Figure 5: Sequence tagging model of BiLSTM-CRFs

ft=σ(Wf[ht1,xt]+bf) (7)

it=σ(Wi[ht1,xt]+bi) (8)

C~t=tanh(WC[ht1,xt]+bC) (9)

Ct=ftCt1+itC~t (10)

ot=σ(Wo[ht1,xt]+bo) (11)

ht=ottanh(Ct) (12)

Among them, Wf,Wi,WC are the weight matrix. bf,bi,bC are the deviation. σ is the sigmoid activation function. ft denotes the information that xt need to be forgotten through the forgetting gate at the t moment. it denotes the information that xt need to be remembered through memory gate at the t moment. C~t denotes the temporary cell state at the t moment. tanh is the activation function. Ct denotes the cell state at the t moment. ot indicates the information of output gate at the t moment. ht indicates the hidden state at the t moment.

Therefore, the hidden state sequence obtained by forward LSTM is hf={hf0,hf1,...,hfn1} , and the hidden state sequence obtained by backward LSTM is hb={hb0,hb1,...,hbn1} . The two sequence are fused in the combination layer. The final hidden state sequence is h={h0,h1,...,hn1}={hf0hb0,hf1hb0,...,hfn1hbn1} , which is used as the input of CRFs x={x0,x1,...,xn1} .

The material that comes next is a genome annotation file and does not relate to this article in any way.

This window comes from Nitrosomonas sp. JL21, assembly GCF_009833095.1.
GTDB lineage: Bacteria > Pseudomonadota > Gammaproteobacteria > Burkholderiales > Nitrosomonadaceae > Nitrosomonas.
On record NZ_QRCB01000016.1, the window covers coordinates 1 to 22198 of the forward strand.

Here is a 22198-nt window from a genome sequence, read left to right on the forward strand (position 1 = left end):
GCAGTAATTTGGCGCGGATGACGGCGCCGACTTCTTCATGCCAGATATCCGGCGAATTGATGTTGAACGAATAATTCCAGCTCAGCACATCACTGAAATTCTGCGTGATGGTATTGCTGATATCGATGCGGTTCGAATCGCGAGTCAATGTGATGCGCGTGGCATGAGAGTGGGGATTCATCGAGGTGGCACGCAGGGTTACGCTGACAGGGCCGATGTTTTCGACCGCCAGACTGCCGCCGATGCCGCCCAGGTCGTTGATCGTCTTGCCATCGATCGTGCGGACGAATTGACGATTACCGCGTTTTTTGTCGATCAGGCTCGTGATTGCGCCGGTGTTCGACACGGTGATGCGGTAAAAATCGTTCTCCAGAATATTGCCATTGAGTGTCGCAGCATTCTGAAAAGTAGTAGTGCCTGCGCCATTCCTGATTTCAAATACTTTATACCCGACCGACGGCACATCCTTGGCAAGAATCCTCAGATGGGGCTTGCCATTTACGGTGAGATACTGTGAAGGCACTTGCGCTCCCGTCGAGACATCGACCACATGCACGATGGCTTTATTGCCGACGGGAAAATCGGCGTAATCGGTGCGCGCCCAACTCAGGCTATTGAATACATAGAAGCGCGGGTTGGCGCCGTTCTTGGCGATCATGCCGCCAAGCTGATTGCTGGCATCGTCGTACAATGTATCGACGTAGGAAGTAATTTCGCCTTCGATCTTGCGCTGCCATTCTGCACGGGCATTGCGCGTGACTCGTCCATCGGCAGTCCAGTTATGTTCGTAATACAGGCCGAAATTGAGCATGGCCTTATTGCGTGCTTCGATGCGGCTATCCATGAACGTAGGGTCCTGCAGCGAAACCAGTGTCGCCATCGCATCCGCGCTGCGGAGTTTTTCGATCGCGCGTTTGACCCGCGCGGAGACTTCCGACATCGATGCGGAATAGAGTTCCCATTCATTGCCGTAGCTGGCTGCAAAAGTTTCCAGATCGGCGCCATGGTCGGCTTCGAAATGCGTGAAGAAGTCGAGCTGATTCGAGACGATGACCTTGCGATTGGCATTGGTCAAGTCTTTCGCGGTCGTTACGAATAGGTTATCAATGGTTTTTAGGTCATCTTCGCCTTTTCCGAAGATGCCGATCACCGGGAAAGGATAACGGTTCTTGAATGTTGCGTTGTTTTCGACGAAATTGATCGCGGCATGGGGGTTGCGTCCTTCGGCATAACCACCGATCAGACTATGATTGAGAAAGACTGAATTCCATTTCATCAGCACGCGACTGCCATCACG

The CRFs model adopts the linear chain component to annotate sequence. In the conditional probability model P(X|Y) , Y severs as the output variable, representing the sequence of labels, and X servers as the input variable, representing the sequence to be labeled. Then, under the condition that the random variable X takes the value x , the conditional probability that the random variable Y takes the value y is:

p(x|y)=1Z(x)exp[i,kλktk(yi1,yi,x,i)+i,lμlsl(yi1,yi,x,i)] (13)

Z(x)=yexp[i,kλktk(yi1,yi,x,i)+i,lμlsl(yi1,yi,x,i)] (14)

Among them, λk and μl are weight parameters. Z(x) is the normalization factor, and the summation is performed on all possible output sequences. tk is the transfer feature function, which depends on the current and the previous position. sl is the state feature function, which depends on the current position. In general, the feature functions tk and sl are valued at 1 or 0. The value is 1 when the feature condition is satisfied, otherwise the value is 0.

4.3 Viewpoint Extraction Model Based on MTL-BiLSTM-CRFs